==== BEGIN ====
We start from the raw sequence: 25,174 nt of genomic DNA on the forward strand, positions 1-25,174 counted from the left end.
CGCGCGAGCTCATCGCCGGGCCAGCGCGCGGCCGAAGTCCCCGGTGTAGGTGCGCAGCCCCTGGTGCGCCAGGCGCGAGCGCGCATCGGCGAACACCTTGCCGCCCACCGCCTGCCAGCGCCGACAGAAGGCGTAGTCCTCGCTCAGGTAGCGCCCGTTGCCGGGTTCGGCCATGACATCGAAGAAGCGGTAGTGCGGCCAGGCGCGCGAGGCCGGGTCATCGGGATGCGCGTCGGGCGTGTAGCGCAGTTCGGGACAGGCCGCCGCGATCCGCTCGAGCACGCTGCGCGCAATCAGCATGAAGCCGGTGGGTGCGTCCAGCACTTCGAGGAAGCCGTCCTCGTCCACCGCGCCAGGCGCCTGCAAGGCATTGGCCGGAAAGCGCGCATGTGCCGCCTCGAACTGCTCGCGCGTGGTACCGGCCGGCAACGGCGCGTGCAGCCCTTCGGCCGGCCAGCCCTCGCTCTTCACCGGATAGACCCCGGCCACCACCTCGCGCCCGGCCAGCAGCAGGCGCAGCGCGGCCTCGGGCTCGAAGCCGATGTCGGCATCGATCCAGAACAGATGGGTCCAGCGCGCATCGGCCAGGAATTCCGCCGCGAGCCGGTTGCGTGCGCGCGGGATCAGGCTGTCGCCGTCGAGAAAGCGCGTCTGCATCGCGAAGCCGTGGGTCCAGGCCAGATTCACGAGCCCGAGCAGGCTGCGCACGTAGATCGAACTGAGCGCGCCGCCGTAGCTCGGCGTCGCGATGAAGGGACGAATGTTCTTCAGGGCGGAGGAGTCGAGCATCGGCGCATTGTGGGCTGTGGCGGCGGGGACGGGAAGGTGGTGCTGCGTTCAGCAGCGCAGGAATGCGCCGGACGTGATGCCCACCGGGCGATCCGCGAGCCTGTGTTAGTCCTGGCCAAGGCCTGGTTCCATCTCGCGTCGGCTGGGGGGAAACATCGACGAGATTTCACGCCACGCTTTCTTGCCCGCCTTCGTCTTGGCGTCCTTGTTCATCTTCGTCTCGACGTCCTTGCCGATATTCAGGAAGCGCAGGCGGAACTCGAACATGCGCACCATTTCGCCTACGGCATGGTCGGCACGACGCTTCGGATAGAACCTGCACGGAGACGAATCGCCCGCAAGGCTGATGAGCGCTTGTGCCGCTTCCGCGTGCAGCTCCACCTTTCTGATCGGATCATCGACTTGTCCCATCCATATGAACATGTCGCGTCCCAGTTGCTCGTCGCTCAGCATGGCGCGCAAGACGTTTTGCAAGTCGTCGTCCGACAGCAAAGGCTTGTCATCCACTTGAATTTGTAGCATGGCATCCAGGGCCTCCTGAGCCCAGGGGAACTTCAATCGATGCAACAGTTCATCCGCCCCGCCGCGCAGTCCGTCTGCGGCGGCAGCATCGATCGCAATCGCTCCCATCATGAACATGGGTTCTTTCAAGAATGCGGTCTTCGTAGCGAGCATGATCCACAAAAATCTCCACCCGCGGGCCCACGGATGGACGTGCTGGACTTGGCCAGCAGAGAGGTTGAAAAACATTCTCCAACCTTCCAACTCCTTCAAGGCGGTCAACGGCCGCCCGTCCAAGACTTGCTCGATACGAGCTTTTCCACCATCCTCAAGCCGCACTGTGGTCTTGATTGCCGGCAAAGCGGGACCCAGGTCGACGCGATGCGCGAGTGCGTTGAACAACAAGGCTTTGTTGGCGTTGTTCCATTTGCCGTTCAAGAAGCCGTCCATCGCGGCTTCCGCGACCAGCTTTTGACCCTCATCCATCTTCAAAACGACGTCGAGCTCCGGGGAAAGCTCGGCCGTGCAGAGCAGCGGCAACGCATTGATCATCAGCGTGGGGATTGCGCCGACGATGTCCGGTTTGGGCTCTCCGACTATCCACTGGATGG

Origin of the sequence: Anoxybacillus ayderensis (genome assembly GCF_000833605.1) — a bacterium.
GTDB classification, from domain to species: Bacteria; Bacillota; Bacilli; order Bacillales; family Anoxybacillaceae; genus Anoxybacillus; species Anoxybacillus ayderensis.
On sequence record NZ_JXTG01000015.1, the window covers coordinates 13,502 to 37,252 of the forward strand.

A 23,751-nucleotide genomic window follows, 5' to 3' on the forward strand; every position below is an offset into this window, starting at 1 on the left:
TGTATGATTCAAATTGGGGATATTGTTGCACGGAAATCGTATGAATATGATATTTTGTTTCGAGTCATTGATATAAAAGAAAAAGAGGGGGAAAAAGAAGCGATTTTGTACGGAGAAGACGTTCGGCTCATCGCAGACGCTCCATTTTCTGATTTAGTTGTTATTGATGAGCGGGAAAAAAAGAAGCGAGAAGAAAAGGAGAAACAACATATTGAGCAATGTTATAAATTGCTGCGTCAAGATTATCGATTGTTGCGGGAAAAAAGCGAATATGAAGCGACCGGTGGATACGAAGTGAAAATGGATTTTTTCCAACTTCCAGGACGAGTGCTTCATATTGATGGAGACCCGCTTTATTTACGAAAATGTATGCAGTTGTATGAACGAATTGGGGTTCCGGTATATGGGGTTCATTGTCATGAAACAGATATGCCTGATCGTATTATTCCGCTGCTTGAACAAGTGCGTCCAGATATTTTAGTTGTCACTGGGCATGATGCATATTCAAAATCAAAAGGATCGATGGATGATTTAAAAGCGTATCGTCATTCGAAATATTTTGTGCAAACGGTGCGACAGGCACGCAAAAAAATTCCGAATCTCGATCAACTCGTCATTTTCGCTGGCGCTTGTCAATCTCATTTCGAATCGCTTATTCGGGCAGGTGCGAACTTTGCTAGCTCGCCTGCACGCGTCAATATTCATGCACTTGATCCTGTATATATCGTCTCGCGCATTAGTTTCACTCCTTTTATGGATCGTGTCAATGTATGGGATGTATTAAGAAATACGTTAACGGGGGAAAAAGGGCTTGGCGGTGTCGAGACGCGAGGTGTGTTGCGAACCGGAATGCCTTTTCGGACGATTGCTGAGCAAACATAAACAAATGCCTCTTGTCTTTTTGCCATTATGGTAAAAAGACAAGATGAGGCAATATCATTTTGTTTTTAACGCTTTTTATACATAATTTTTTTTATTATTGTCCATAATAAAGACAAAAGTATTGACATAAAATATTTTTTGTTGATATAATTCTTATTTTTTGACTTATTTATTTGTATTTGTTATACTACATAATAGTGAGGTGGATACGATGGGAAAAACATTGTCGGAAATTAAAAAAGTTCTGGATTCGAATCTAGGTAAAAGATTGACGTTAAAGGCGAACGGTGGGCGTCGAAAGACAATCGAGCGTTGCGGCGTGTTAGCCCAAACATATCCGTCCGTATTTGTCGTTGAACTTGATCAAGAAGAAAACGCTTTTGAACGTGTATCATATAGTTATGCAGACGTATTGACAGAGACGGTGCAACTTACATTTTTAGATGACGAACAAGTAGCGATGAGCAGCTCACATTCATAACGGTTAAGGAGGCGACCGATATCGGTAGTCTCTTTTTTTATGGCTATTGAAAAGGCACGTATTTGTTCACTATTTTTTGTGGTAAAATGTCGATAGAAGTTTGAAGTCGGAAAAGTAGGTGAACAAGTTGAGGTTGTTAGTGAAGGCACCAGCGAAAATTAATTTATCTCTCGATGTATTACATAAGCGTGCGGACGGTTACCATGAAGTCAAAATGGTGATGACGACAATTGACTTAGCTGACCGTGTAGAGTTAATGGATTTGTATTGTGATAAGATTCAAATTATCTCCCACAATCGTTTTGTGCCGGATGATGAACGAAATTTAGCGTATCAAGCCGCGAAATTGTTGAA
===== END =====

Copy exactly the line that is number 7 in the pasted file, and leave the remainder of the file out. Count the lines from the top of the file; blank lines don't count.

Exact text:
TGTATGATTCAAATTGGGGATATTGTTGCACGGAAATCGTATGAATATGATATTTTGTTTCGAGTCATTGATATAAAAGAAAAAGAGGGGGAAAAAGAAGCGATTTTGTACGGAGAAGACGTTCGGCTCATCGCAGACGCTCCATTTTCTGATTTAGTTGTTATTGATGAGCGGGAAAAAAAGAAGCGAGAAGAAAAGGAGAAACAACATATTGAGCAATGTTATAAATTGCTGCGTCAAGATTATCGATTGTTGCGGGAAAAAAGCGAATATGAAGCGACCGGTGGATACGAAGTGAAAATGGATTTTTTCCAACTTCCAGGACGAGTGCTTCATATTGATGGAGACCCGCTTTATTTACGAAAATGTATGCAGTTGTATGAACGAATTGGGGTTCCGGTATATGGGGTTCATTGTCATGAAACAGATATGCCTGATCGTATTATTCCGCTGCTTGAACAAGTGCGTCCAGATATTTTAGTTGTCACTGGGCATGATGCATATTCAAAATCAAAAGGATCGATGGATGATTTAAAAGCGTATCGTCATTCGAAATATTTTGTGCAAACGGTGCGACAGGCACGCAAAAAAATTCCGAATCTCGATCAACTCGTCATTTTCGCTGGCGCTTGTCAATCTCATTTCGAATCGCTTATTCGGGCAGGTGCGAACTTTGCTAGCTCGCCTGCACGCGTCAATATTCATGCACTTGATCCTGTATATATCGTCTCGCGCATTAGTTTCACTCCTTTTATGGATCGTGTCAATGTATGGGATGTATTAAGAAATACGTTAACGGGGGAAAAAGGGCTTGGCGGTGTCGAGACGCGAGGTGTGTTGCGAACCGGAATGCCTTTTCGGACGATTGCTGAGCAAACATAAACAAATGCCTCTTGTCTTTTTGCCATTATGGTAAAAAGACAAGATGAGGCAATATCATTTTGTTTTTAACGCTTTTTATACATAATTTTTTTTATTATTGTCCATAATAAAGACAAAAGTATTGACATAAAATATTTTTTGTTGATATAATTCTTATTTTTTGACTTATTTATTTGTATTTGTTATACTACATAATAGTGAGGTGGATACGATGGGAAAAACATTGTCGGAAATTAAAAAAGTTCTGGATTCGAATCTAGGTAAAAGATTGACGTTAAAGGCGAACGGTGGGCGTCGAAAGACAATCGAGCGTTGCGGCGTGTTAGCCCAAACATATCCGTCCGTATTTGTCGTTGAACTTGATCAAGAAGAAAACGCTTTTGAACGTGTATCATATAGTTATGCAGACGTATTGACAGAGACGGTGCAACTTACATTTTTAGATGACGAACAAGTAGCGATGAGCAGCTCACATTCATAACGGTTAAGGAGGCGACCGATATCGGTAGTCTCTTTTTTTATGGCTATTGAAAAGGCACGTATTTGTTCACTATTTTTTGTGGTAAAATGTCGATAGAAGTTTGAAGTCGGAAAAGTAGGTGAACAAGTTGAGGTTGTTAGTGAAGGCACCAGCGAAAATTAATTTATCTCTCGATGTATTACATAAGCGTGCGGACGGTTACCATGAAGTCAAAATGGTGATGACGACAATTGACTTAGCTGACCGTGTAGAGTTAATGGATTTGTATTGTGATAAGATTCAAATTATCTCCCACAATCGTTTTGTGCCGGATGATGAACGAAATTTAGCGTATCAAGCCGCGAAATTGTTGAA